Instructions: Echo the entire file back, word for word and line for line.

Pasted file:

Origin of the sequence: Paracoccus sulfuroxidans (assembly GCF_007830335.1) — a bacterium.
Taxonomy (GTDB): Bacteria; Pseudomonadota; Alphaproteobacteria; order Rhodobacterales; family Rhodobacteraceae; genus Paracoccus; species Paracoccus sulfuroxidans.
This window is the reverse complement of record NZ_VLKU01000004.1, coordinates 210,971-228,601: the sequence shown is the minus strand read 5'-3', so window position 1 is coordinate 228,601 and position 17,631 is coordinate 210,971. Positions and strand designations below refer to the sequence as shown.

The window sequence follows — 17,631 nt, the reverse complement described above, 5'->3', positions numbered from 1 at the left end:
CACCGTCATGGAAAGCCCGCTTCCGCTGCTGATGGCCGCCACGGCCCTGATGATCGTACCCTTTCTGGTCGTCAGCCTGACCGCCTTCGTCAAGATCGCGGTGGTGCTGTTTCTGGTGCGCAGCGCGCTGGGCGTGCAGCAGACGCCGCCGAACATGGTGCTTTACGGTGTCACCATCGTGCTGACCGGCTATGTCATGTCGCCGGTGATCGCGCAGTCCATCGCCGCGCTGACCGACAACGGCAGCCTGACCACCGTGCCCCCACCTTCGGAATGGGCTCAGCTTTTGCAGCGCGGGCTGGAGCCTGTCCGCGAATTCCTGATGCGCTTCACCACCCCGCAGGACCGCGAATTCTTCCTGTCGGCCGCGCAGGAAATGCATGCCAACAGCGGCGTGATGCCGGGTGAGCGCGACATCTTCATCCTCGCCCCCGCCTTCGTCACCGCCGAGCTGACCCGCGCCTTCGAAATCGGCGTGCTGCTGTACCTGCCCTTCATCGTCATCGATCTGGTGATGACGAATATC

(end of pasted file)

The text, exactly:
Origin of the sequence: Paracoccus sulfuroxidans (assembly GCF_007830335.1) — a bacterium.
Taxonomy (GTDB): Bacteria; Pseudomonadota; Alphaproteobacteria; order Rhodobacterales; family Rhodobacteraceae; genus Paracoccus; species Paracoccus sulfuroxidans.
This window is the reverse complement of record NZ_VLKU01000004.1, coordinates 210,971-228,601: the sequence shown is the minus strand read 5'-3', so window position 1 is coordinate 228,601 and position 17,631 is coordinate 210,971. Positions and strand designations below refer to the sequence as shown.

The window sequence follows — 17,631 nt, the reverse complement described above, 5'->3', positions numbered from 1 at the left end:
CACCGTCATGGAAAGCCCGCTTCCGCTGCTGATGGCCGCCACGGCCCTGATGATCGTACCCTTTCTGGTCGTCAGCCTGACCGCCTTCGTCAAGATCGCGGTGGTGCTGTTTCTGGTGCGCAGCGCGCTGGGCGTGCAGCAGACGCCGCCGAACATGGTGCTTTACGGTGTCACCATCGTGCTGACCGGCTATGTCATGTCGCCGGTGATCGCGCAGTCCATCGCCGCGCTGACCGACAACGGCAGCCTGACCACCGTGCCCCCACCTTCGGAATGGGCTCAGCTTTTGCAGCGCGGGCTGGAGCCTGTCCGCGAATTCCTGATGCGCTTCACCACCCCGCAGGACCGCGAATTCTTCCTGTCGGCCGCGCAGGAAATGCATGCCAACAGCGGCGTGATGCCGGGTGAGCGCGACATCTTCATCCTCGCCCCCGCCTTCGTCACCGCCGAGCTGACCCGCGCCTTCGAAATCGGCGTGCTGCTGTACCTGCCCTTCATCGTCATCGATCTGGTGATGACGAATATC